During the suction phase, the deformation of skin by the negative pressure first indicates elastic resistance, followed by the viscous nature of skin’s carbohydrate and water components; taken together, these represent skin firmness. During the relaxation phase, the immediate recovery of skin measures its total cutaneous elasticity, whereas the delayed return of skin to its initial position measures its visco-elasticity. This parameter, referred to as R7, was recorded to compare changes in skin firmness and elasticity before and after treatment. The closer the value is to 1, the higher its elasticity and firmness.
Anti-wrinkle activity via fringe projection: The anti-wrinkle activity of a cosmetic product was assessed by fringe projection on a silicone replica. Wrinkles on the replica were analyzed in the same location for each time point. A picture of each replica was taken with a fringe projection profilometert and transferred to softwareu for assessment. The parameters measured were depth and volume of wrinkles.
The principle of the measurement is based on profilometry by fringe projection interference and analysis by software. The surface of the three-dimensional object, the silicone replica in this case, is described by an equation with three unknowns—x, y and z. The relief of the replica is calculated as an f(x, y) function, describing the height, z, of point M on the surface; thus z = f(x,y). In order to obtain several curves of z = Zi height, the object was lit with a halogen fringe projector with a 6-mm (-3 mm < z < 3 mm) depth of field using a 25× objective lens. All calculations were made using the data acquisition and processing software, which enables the calculation of the average depth and volume of wrinkles.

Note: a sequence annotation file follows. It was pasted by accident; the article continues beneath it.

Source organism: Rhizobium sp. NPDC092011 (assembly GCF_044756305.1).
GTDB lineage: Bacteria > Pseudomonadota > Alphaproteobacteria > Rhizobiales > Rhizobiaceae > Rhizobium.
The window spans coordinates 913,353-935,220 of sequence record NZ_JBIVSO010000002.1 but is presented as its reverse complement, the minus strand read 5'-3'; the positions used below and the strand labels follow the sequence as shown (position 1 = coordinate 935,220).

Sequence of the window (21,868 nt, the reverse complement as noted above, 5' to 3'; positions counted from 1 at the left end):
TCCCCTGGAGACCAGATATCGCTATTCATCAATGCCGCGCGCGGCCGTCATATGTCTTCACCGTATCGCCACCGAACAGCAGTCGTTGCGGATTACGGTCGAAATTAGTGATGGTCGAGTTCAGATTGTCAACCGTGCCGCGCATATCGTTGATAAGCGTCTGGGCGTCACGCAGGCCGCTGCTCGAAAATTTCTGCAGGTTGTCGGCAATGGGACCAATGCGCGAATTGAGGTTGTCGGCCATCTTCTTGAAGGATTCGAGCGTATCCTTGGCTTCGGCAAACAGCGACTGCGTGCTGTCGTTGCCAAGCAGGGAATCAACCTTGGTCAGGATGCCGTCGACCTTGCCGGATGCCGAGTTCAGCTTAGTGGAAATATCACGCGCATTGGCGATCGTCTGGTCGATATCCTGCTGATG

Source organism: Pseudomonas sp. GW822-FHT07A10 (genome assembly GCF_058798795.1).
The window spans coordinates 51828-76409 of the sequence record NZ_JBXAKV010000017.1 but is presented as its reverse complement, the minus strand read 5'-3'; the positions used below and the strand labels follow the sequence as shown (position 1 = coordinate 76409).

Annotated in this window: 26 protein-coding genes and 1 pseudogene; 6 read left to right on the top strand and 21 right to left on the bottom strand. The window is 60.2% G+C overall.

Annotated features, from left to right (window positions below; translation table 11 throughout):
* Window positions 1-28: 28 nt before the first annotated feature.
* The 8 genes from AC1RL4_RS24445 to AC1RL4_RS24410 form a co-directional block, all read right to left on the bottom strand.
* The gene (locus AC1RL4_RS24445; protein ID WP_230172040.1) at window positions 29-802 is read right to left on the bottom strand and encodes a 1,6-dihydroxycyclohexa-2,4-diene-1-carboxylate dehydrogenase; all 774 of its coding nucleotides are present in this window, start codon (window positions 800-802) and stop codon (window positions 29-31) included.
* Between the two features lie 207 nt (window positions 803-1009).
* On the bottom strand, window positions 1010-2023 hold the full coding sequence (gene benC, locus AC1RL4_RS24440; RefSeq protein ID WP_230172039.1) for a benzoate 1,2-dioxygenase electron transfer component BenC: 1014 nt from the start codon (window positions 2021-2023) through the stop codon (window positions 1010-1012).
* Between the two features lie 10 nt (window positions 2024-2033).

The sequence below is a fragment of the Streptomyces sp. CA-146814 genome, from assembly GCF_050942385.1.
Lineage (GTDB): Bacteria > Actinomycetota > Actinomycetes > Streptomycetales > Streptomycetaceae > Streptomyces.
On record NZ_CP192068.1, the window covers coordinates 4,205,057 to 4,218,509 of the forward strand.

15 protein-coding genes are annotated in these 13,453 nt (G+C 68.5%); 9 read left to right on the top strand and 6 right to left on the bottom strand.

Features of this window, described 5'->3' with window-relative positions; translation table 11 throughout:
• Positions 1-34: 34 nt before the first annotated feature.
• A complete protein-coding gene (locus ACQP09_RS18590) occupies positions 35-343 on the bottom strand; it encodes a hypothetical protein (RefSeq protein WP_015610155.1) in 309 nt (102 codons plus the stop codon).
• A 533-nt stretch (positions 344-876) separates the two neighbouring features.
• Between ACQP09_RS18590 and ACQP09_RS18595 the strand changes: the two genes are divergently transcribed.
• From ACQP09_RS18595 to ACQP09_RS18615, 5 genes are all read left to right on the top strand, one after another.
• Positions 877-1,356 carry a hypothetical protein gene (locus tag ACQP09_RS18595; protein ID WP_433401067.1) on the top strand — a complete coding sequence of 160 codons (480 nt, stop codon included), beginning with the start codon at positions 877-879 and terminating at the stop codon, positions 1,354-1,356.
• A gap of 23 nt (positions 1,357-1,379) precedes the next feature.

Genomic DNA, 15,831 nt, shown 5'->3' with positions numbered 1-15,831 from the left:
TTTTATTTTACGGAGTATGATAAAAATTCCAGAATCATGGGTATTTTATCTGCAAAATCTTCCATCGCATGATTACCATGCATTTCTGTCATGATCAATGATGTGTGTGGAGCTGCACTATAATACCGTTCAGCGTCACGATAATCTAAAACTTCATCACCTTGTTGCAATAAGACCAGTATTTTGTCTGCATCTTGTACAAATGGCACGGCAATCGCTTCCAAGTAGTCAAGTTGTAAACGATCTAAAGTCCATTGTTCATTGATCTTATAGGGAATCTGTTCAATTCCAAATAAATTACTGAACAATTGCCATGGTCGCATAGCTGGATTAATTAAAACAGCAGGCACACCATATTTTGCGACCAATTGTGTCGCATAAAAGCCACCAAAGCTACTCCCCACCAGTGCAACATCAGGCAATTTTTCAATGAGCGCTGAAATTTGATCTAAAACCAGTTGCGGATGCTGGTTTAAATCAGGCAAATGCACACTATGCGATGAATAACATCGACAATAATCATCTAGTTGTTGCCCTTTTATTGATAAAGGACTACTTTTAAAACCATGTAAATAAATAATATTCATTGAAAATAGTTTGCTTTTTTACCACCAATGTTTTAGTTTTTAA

Results of the effects of a cosmetic product on the evolution of the various parameters are expressed in μm for the average depth, and mm3 for the average volume. Calculations of the overall effect were performed by determining the variation percentage compared to the initial measurement for each parameter. Note that statistical analyses were performed on all results using the Student’s t-test on paired data.21
In vitro, Ex vivo Results and Discussion
Safety assessments: Assessments of the 100% pure ingredient using the Ames test, a human reconstructed cornea model and human volunteers indicated it has good tolerance for skin. The ingredient was therefore qualified as non-mutagenic, a non-irritant, and non-sensitizing for human skin.
MTT viability assessment: The MTT test demonstrated non-cytotoxicity of the active ingredient on both young and aged fibroblasts, and no cell death was observed morphologically at a concentration of up to 2% w/w—the highest concentration evaluated. Tests also demonstrated the ingredient stimulated the viability (proliferation) of both young and aged cell types; viabilities increased with 2% of the active, in comparison with the untreated group. In young fibroblasts, cell viability improved by 26%, 42% and 61%, respectively with 0.08%, 0.40% and 2.0% of the ingredient (see Table 1). In aged fibroblasts, the improvement of cell viability was 17%, 21% and 36% at the same respective concentrations (see Table 2). The cell viability improvement was more pronounced in young cells due, likely, to the fact that they have more efficient metabolism than aged cells.22, 23
ELISA assessment on pro-collagen-I synthesis: The 2% active ingredient significantly stimulated pro-collagen-I synthesis in both young and senescent fibroblasts (see Figure 1). However, compared with the respective controls, its effects were stronger in aged fibroblasts, which showed a 47% increase in pro-collagen-I synthesis, than in young fibroblasts, yielding a 16% increase. This may be explained by the fact that young fibroblasts use the α-D-methyl-glucoside-6-phosphate within the active as a source of energy; i.e., in the glycolysis pathway and Krebs cycle to generate up to 31 adenosine triphosphate (ATP) molecules for their cellular division.24